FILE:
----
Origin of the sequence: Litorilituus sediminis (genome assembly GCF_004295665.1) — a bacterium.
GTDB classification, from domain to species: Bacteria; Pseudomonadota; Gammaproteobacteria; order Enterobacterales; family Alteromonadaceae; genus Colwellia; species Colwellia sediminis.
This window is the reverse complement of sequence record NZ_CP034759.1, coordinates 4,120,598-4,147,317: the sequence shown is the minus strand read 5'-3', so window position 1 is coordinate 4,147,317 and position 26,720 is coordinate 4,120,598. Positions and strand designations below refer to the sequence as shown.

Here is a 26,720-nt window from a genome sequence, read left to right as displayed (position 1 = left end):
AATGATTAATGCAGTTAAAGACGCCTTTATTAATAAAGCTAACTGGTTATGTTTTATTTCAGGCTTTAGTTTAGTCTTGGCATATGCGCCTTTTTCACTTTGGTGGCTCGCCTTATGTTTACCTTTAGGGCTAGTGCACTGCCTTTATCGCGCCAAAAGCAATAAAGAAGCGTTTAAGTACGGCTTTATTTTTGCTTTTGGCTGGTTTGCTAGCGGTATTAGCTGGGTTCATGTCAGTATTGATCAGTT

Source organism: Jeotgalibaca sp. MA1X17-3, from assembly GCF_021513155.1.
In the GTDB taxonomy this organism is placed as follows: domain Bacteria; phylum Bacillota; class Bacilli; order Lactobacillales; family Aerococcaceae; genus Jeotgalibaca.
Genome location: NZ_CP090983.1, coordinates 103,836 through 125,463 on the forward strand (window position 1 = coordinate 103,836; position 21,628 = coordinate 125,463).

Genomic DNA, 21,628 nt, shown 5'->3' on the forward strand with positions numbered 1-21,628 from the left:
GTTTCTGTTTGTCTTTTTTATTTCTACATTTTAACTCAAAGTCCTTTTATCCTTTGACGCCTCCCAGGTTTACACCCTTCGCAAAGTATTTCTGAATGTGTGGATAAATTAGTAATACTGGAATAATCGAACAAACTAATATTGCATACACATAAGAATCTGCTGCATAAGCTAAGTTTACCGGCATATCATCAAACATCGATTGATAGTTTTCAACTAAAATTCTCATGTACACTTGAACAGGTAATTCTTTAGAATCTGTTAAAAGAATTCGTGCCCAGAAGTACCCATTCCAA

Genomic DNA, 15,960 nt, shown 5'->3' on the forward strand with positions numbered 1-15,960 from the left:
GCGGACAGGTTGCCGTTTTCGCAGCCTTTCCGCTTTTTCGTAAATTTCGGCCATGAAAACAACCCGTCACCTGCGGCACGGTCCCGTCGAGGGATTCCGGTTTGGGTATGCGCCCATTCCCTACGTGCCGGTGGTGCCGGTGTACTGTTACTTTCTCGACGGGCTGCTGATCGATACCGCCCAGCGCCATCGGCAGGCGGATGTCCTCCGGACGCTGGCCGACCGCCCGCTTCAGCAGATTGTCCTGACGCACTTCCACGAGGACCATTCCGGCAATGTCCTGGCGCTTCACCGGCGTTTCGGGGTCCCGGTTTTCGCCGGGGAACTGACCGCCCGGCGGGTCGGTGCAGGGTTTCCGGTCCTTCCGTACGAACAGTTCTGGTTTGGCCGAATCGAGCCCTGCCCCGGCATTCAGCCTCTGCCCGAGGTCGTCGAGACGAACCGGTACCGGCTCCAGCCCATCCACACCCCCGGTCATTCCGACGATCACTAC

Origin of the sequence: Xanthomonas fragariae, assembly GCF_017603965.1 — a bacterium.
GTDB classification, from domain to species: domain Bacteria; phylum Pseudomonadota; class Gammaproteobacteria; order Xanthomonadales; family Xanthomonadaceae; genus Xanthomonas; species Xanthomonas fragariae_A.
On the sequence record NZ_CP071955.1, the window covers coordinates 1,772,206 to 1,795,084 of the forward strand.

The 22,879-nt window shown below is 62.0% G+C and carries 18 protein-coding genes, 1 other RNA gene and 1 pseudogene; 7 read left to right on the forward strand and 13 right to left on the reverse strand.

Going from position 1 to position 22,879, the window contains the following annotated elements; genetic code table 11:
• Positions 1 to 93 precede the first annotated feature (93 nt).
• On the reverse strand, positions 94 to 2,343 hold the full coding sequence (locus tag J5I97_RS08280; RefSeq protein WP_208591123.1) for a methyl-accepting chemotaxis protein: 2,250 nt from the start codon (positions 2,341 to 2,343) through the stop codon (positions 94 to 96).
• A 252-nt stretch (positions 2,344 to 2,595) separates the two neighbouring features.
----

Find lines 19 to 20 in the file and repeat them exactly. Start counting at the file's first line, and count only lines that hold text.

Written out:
• On the reverse strand, positions 94 to 2,343 hold the full coding sequence (locus tag J5I97_RS08280; RefSeq protein WP_208591123.1) for a methyl-accepting chemotaxis protein: 2,250 nt from the start codon (positions 2,341 to 2,343) through the stop codon (positions 94 to 96).
• A 252-nt stretch (positions 2,344 to 2,595) separates the two neighbouring features.